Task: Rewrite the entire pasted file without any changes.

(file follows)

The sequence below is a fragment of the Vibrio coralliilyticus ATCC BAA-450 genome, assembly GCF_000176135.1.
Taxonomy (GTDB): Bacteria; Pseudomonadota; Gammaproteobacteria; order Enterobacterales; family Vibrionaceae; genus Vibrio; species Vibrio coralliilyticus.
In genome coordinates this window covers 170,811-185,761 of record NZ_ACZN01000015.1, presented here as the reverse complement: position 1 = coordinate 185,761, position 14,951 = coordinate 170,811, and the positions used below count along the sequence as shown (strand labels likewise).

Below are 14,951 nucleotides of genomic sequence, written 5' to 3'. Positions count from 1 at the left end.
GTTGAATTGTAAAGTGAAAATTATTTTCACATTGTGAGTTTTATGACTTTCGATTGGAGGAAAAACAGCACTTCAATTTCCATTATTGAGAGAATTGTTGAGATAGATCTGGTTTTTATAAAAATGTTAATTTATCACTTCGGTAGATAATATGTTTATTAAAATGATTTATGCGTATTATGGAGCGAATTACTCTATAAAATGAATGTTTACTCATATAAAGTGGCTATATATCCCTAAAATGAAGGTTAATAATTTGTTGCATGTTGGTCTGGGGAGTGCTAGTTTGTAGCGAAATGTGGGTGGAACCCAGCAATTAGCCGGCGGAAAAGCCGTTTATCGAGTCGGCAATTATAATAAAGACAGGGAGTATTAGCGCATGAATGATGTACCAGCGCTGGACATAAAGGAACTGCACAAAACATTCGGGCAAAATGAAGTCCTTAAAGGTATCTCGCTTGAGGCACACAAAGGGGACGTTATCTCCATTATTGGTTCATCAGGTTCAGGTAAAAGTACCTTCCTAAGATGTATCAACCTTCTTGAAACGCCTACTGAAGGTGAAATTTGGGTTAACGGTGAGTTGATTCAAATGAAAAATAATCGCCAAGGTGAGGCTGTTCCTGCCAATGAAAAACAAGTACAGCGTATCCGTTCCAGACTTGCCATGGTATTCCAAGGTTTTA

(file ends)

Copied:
The sequence below is a fragment of the Vibrio coralliilyticus ATCC BAA-450 genome, assembly GCF_000176135.1.
Taxonomy (GTDB): Bacteria; Pseudomonadota; Gammaproteobacteria; order Enterobacterales; family Vibrionaceae; genus Vibrio; species Vibrio coralliilyticus.
In genome coordinates this window covers 170,811-185,761 of record NZ_ACZN01000015.1, presented here as the reverse complement: position 1 = coordinate 185,761, position 14,951 = coordinate 170,811, and the positions used below count along the sequence as shown (strand labels likewise).

Below are 14,951 nucleotides of genomic sequence, written 5' to 3'. Positions count from 1 at the left end.
GTTGAATTGTAAAGTGAAAATTATTTTCACATTGTGAGTTTTATGACTTTCGATTGGAGGAAAAACAGCACTTCAATTTCCATTATTGAGAGAATTGTTGAGATAGATCTGGTTTTTATAAAAATGTTAATTTATCACTTCGGTAGATAATATGTTTATTAAAATGATTTATGCGTATTATGGAGCGAATTACTCTATAAAATGAATGTTTACTCATATAAAGTGGCTATATATCCCTAAAATGAAGGTTAATAATTTGTTGCATGTTGGTCTGGGGAGTGCTAGTTTGTAGCGAAATGTGGGTGGAACCCAGCAATTAGCCGGCGGAAAAGCCGTTTATCGAGTCGGCAATTATAATAAAGACAGGGAGTATTAGCGCATGAATGATGTACCAGCGCTGGACATAAAGGAACTGCACAAAACATTCGGGCAAAATGAAGTCCTTAAAGGTATCTCGCTTGAGGCACACAAAGGGGACGTTATCTCCATTATTGGTTCATCAGGTTCAGGTAAAAGTACCTTCCTAAGATGTATCAACCTTCTTGAAACGCCTACTGAAGGTGAAATTTGGGTTAACGGTGAGTTGATTCAAATGAAAAATAATCGCCAAGGTGAGGCTGTTCCTGCCAATGAAAAACAAGTACAGCGTATCCGTTCCAGACTTGCCATGGTATTCCAAGGTTTTA